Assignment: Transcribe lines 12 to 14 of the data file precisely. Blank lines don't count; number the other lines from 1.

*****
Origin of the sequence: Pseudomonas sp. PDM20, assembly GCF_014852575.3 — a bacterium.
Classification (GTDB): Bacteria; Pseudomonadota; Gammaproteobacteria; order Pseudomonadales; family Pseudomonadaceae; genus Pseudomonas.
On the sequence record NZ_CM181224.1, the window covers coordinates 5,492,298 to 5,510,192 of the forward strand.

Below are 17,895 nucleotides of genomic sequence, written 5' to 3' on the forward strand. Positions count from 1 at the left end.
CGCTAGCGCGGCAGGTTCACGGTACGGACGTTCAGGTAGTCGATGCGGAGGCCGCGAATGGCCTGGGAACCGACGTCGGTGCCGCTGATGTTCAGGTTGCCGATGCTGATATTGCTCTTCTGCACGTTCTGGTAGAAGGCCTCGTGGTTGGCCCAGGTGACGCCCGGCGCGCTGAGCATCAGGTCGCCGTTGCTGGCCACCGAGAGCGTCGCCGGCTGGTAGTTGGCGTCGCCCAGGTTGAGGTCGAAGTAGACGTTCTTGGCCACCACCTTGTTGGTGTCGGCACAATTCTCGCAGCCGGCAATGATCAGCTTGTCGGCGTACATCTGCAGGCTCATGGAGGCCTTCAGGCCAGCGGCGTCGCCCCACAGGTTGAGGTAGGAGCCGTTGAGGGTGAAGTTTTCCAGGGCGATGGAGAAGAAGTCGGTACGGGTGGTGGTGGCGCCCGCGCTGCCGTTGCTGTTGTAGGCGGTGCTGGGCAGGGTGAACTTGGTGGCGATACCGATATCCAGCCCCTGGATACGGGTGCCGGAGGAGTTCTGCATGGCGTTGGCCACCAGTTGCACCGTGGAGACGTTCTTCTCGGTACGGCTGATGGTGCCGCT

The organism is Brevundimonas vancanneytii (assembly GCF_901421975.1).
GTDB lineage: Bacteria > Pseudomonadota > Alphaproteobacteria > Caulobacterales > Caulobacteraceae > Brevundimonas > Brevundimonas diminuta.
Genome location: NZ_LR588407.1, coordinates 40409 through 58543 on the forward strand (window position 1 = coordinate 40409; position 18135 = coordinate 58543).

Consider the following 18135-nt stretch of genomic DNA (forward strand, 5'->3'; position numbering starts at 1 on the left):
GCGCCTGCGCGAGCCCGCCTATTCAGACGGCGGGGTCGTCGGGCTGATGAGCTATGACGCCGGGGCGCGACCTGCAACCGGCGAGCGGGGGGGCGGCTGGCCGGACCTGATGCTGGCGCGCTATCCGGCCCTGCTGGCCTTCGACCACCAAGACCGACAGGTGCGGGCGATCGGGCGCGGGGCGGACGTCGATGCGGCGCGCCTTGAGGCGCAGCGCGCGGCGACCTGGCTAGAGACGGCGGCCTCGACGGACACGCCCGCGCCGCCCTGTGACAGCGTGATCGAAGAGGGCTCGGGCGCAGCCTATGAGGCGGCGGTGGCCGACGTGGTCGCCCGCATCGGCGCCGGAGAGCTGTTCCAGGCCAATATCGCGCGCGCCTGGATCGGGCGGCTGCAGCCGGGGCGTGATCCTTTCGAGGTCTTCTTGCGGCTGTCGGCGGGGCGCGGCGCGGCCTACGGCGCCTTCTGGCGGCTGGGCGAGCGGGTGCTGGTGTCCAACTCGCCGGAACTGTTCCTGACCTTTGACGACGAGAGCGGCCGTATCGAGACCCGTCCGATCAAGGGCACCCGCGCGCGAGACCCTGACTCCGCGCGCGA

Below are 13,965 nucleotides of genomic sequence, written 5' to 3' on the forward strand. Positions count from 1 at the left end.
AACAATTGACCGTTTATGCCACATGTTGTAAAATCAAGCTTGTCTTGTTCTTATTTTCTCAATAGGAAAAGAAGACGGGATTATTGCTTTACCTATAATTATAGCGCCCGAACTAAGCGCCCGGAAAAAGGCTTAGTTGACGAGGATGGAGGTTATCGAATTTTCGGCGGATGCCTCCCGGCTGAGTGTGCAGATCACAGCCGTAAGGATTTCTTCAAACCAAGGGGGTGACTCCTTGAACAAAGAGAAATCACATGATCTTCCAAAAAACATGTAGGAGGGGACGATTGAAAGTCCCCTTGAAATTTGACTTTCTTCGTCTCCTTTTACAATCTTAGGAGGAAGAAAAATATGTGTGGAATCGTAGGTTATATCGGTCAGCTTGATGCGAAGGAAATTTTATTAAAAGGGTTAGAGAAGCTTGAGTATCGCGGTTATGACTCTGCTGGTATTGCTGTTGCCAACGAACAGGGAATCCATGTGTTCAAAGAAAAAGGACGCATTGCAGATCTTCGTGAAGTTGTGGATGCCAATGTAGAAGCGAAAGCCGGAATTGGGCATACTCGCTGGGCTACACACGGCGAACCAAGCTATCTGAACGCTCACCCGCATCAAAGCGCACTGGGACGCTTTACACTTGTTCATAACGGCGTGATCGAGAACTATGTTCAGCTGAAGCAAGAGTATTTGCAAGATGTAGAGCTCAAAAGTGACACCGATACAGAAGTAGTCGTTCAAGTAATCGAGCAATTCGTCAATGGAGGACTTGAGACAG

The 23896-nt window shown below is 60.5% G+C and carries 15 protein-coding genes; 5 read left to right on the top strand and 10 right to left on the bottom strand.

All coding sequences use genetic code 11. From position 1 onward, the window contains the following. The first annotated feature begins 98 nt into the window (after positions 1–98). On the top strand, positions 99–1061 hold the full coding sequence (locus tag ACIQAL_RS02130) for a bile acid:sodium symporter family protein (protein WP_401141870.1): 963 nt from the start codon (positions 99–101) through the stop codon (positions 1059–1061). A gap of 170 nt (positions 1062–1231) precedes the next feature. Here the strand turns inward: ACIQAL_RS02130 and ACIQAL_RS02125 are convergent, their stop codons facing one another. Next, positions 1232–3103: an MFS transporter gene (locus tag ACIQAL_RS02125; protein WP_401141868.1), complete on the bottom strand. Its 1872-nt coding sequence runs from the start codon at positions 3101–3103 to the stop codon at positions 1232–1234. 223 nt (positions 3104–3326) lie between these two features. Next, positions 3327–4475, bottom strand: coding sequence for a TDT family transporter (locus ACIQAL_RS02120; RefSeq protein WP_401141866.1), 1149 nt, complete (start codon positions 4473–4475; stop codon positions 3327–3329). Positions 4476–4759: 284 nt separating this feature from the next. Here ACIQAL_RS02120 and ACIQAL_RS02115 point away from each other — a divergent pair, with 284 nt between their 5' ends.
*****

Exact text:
AACAATTGACCGTTTATGCCACATGTTGTAAAATCAAGCTTGTCTTGTTCTTATTTTCTCAATAGGAAAAGAAGACGGGATTATTGCTTTACCTATAATTATAGCGCCCGAACTAAGCGCCCGGAAAAAGGCTTAGTTGACGAGGATGGAGGTTATCGAATTTTCGGCGGATGCCTCCCGGCTGAGTGTGCAGATCACAGCCGTAAGGATTTCTTCAAACCAAGGGGGTGACTCCTTGAACAAAGAGAAATCACATGATCTTCCAAAAAACATGTAGGAGGGGACGATTGAAAGTCCCCTTGAAATTTGACTTTCTTCGTCTCCTTTTACAATCTTAGGAGGAAGAAAAATATGTGTGGAATCGTAGGTTATATCGGTCAGCTTGATGCGAAGGAAATTTTATTAAAAGGGTTAGAGAAGCTTGAGTATCGCGGTTATGACTCTGCTGGTATTGCTGTTGCCAACGAACAGGGAATCCATGTGTTCAAAGAAAAAGGACGCATTGCAGATCTTCGTGAAGTTGTGGATGCCAATGTAGAAGCGAAAGCCGGAATTGGGCATACTCGCTGGGCTACACACGGCGAACCAAGCTATCTGAACGCTCACCCGCATCAAAGCGCACTGGGACGCTTTACACTTGTTCATAACGGCGTGATCGAGAACTATGTTCAGCTGAAGCAAGAGTATTTGCAAGATGTAGAGCTCAAAAGTGACACCGATACAGAAGTAGTCGTTCAAGTAATCGAGCAATTCGTCAATGGAGGACTTGAGACAG

The 23896-nt window shown below is 60.5% G+C and carries 15 protein-coding genes; 5 read left to right on the top strand and 10 right to left on the bottom strand.

All coding sequences use genetic code 11. From position 1 onward, the window contains the following. The first annotated feature begins 98 nt into the window (after positions 1–98). On the top strand, positions 99–1061 hold the full coding sequence (locus tag ACIQAL_RS02130) for a bile acid:sodium symporter family protein (protein WP_401141870.1): 963 nt from the start codon (positions 99–101) through the stop codon (positions 1059–1061). A gap of 170 nt (positions 1062–1231) precedes the next feature. Here the strand turns inward: ACIQAL_RS02130 and ACIQAL_RS02125 are convergent, their stop codons facing one another. Next, positions 1232–3103: an MFS transporter gene (locus tag ACIQAL_RS02125; protein WP_401141868.1), complete on the bottom strand. Its 1872-nt coding sequence runs from the start codon at positions 3101–3103 to the stop codon at positions 1232–1234. 223 nt (positions 3104–3326) lie between these two features. Next, positions 3327–4475, bottom strand: coding sequence for a TDT family transporter (locus ACIQAL_RS02120; RefSeq protein WP_401141866.1), 1149 nt, complete (start codon positions 4473–4475; stop codon positions 3327–3329). Positions 4476–4759: 284 nt separating this feature from the next. Here ACIQAL_RS02120 and ACIQAL_RS02115 point away from each other — a divergent pair, with 284 nt between their 5' ends.